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Blue Apron unrolls grocery delivery management via iOS appBy
Subscription service Blue Apron is unrolling a new iOS application that enables users to manage their weekly grocery deliveries, customize their menu and watch how-to videos while preparing meals.
The Blue Apron app is designed to show off its seasonal recipes, provide utility to customers using its food delivery service and add a social angle to sharing favorite meals and recipes. As more millennials become reliant on their mobile devices in the kitchen, culinary marketers would be well-suited to ensure they have a strong commerce angle in their apps to maximize potential revenue.
“We decided to launch our mobile app to further our mission of making incredible home cooking accessible; the app allows us to do so by providing our customers with a personal cooking companion,” said a spokesperson for Blue Apron, New York. “Through the mobile app, our home-chefs can manage their account, invite friends to try Blue Apron with the invite a friend feature, and share photos of their Blue Apron recipes directly to their social media accounts with fun photo filters .
“The mobile app also highlights all of the educational cooking content and enhanced recipe pages we create at Blue Apron – customers and non-customers alike have access to hundreds of Blue Apron recipes and how-to videos. The personalized cooking experience that the mobile app provides makes it easier and more fun for our home chefs to cook incredible meals with Blue Apron.”
Consumers can engage in a slew of activities within the new Blue Apron app, including searching its entire recipe collection and sharing favorite with friends and family via Twitter, Facebook, Pinterest, email and SMS.
This is a prime example of how social media outreach can yield a greater number of users, as customers’ friends will be likely to click through to the recipes and may become inspired to download the app themselves.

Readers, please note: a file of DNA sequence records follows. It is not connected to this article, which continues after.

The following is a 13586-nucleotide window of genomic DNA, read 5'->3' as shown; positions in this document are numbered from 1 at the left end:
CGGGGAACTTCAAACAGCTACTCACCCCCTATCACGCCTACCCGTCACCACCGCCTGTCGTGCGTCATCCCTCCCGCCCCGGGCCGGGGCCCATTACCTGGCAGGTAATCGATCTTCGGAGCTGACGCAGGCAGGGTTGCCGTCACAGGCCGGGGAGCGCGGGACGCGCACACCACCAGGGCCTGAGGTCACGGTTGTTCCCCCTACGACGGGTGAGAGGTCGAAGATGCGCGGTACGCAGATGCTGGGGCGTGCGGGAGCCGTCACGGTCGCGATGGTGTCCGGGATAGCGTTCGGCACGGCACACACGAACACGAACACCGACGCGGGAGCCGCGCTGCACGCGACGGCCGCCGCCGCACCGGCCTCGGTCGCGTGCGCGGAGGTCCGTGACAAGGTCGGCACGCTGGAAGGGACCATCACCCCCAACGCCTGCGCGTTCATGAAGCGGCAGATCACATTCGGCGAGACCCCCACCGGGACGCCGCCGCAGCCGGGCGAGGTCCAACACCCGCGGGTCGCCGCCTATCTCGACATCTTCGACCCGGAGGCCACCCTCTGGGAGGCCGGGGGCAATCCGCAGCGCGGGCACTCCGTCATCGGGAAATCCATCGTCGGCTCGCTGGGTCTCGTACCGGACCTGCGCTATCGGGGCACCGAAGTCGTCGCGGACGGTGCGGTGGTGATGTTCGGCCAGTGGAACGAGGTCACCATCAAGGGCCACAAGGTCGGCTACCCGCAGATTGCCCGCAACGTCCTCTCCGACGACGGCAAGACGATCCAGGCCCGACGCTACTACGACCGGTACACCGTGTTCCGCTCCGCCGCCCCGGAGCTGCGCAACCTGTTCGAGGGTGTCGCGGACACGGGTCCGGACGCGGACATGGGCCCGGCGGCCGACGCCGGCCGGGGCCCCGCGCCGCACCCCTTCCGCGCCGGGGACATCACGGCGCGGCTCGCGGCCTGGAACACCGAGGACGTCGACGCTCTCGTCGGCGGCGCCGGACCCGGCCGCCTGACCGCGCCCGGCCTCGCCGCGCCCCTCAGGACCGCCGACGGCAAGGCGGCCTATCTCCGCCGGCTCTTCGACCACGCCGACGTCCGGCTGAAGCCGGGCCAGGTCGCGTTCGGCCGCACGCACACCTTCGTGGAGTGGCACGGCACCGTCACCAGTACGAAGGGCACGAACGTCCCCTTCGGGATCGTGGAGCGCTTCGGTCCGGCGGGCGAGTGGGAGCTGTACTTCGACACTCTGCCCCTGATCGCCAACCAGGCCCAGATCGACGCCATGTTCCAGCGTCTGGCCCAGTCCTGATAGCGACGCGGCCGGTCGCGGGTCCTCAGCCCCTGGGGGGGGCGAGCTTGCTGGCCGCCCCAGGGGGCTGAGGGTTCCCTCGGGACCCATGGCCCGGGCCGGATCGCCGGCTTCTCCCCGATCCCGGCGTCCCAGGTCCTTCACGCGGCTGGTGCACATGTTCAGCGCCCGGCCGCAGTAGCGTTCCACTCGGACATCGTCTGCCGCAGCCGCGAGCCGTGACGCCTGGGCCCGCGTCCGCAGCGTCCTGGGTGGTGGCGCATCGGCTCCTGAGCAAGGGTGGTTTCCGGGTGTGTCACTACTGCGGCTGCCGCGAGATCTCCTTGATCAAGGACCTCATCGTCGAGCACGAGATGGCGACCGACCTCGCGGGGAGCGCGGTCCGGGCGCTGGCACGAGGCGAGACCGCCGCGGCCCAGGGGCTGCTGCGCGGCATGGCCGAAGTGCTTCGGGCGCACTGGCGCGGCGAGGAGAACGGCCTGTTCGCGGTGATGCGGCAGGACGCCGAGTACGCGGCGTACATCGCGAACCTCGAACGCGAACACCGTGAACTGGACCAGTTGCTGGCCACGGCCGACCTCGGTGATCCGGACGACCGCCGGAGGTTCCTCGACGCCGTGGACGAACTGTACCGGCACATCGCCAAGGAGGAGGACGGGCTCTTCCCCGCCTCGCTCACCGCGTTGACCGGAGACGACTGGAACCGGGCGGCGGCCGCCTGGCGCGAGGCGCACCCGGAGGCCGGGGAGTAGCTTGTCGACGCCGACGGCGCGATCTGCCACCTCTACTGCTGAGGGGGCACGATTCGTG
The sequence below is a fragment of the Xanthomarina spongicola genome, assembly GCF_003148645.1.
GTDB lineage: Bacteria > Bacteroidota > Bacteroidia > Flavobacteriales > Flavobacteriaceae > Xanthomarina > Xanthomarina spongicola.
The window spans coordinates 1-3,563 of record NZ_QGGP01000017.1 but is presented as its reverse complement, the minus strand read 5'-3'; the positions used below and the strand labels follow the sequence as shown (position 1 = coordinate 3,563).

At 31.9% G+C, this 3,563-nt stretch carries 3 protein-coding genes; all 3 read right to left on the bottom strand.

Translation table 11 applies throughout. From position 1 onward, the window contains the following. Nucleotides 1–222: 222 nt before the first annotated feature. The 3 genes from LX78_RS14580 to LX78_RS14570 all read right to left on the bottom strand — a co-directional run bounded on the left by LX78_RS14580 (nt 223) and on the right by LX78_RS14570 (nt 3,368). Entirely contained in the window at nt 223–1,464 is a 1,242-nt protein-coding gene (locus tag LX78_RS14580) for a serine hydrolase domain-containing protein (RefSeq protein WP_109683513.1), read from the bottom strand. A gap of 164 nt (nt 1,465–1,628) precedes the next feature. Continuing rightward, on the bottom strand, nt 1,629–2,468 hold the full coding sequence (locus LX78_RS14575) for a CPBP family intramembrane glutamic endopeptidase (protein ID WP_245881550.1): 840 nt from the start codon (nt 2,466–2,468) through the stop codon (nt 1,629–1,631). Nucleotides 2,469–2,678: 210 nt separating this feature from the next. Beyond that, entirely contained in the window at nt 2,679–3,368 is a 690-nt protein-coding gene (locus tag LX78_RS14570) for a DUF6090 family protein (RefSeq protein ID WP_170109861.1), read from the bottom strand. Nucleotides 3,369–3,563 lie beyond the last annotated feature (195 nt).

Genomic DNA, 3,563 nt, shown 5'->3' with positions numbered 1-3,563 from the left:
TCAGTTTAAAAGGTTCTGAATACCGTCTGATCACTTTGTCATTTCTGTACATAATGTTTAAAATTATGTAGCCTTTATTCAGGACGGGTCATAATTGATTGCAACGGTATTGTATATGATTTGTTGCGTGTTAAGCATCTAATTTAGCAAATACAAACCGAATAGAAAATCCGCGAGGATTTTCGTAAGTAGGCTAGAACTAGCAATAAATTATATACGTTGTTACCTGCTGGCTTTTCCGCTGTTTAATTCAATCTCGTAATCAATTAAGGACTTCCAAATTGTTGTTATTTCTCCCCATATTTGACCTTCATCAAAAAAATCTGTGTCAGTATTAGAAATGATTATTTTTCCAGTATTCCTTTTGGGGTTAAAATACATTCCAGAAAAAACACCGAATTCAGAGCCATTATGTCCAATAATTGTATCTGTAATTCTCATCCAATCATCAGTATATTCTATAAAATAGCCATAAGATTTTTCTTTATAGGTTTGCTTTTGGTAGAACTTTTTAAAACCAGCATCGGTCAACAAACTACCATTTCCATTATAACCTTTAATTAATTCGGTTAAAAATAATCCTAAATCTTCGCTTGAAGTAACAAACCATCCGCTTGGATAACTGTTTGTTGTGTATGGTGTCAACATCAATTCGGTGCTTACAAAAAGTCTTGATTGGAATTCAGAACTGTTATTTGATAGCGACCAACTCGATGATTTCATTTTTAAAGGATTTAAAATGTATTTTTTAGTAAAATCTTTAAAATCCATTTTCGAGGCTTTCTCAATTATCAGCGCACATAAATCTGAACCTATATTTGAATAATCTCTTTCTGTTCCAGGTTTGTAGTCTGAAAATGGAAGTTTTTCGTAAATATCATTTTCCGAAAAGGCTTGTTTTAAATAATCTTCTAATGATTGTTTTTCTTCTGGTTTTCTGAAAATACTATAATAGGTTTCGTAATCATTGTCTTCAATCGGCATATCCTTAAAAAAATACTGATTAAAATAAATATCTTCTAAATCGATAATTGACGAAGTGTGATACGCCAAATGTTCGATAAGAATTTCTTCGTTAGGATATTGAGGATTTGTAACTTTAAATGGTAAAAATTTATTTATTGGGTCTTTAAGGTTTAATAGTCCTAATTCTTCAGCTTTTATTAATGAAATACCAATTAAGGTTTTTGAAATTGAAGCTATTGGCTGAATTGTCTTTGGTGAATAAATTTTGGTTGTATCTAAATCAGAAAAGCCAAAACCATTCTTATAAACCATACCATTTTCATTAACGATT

Blue Apron’s culinary team curates 10 new recipes each week, showcasing the most popular seasonal dishes. Each recipe is accompanied by a how-to video that consumers can watch by propping up their smartphone on the kitchen counter.
Users whose meals turn out well can tap the app’s camera feature to show the food-friendly filters and special effects that can be applied to photos, such as captions, stickers and animated steam.
Blue Apron is also integrating its weekly delivery service into the app, enabling customers to manage their weekly deliveries and review upcoming meals. They may customize their menu to their liking, update delivery information and choose the most ideal delivery schedule.
App users can also review meals after finishing and send their feedback to Blue Apron.
“Utility apps, ones that bring unchallenged value, are among the most used,” said Jeff Hasen, founder of Gotta Mobilize, Seattle. “But the cooking space is among the most crowded in the app stores.”
Mobile is an optimal communication channel for cooking brands as well as food and beverage marketers to leverage.
Millennials are increasingly relying on their smartphones for help in the kitchen, as 59 percent claim they cook with their tablets or smartphones nearby, according to a new study from Google (see story).
The report, commissioned alongside Kraft Foods and mcgarrybowen, found that 59 percent of consumers in the 25 to 34 age range cook with their mobile devices handy, while those over 35 are most likely to use a print recipe for guidance.
This constant reliance on smartphones means that culinary marketers have an optimal targeting opportunity for relatively large amounts of time.
Brands can offer app users a discount for future product purchases based on the amount of time spent interacting with their content. If marketers do not offer their own branded items, they may find success in teaming up with a third-party company and selling some of their own relevant products to cooking enthusiasts.
The key piece of advice for culinary marketers is to ensure that their apps add value to the crowded space and offer calls-to-action to drive further engagement.
“Sure, mobile users turn to these every day for recipes, cooking tips, and wine pairings, but what is an app maker to do to differentiate?” Mr. Hasen said. “A recipe and video in an app are common.
“Where is a contest, a celebrity tie-in, or a breakthrough social sharing option?”
Alex Samuely is an editorial assistant on Mobile Commerce Daily, New York
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